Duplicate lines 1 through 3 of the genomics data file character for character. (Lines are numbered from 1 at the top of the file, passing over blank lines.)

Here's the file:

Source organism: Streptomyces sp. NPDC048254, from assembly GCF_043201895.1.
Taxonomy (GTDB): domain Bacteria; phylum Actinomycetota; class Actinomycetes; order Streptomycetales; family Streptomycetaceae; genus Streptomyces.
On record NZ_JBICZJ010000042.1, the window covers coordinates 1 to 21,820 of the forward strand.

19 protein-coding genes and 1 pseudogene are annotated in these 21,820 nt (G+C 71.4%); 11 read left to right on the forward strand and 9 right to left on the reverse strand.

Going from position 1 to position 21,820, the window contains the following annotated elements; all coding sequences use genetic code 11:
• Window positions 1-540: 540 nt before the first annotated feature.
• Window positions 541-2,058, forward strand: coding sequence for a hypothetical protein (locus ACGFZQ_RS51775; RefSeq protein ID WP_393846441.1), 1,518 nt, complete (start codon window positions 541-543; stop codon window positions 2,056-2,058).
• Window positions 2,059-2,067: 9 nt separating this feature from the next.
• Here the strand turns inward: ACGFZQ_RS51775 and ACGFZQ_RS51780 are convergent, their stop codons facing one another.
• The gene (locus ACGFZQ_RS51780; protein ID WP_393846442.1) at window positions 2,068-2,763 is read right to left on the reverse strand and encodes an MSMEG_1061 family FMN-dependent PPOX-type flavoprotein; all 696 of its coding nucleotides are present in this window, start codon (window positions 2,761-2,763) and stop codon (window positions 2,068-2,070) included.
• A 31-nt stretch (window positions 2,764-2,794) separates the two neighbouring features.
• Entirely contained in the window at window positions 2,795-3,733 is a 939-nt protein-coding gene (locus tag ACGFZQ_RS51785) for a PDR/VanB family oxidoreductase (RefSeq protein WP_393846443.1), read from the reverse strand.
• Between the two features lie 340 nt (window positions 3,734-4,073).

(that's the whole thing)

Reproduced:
Source organism: Streptomyces sp. NPDC048254, from assembly GCF_043201895.1.
Taxonomy (GTDB): domain Bacteria; phylum Actinomycetota; class Actinomycetes; order Streptomycetales; family Streptomycetaceae; genus Streptomyces.
On record NZ_JBICZJ010000042.1, the window covers coordinates 1 to 21,820 of the forward strand.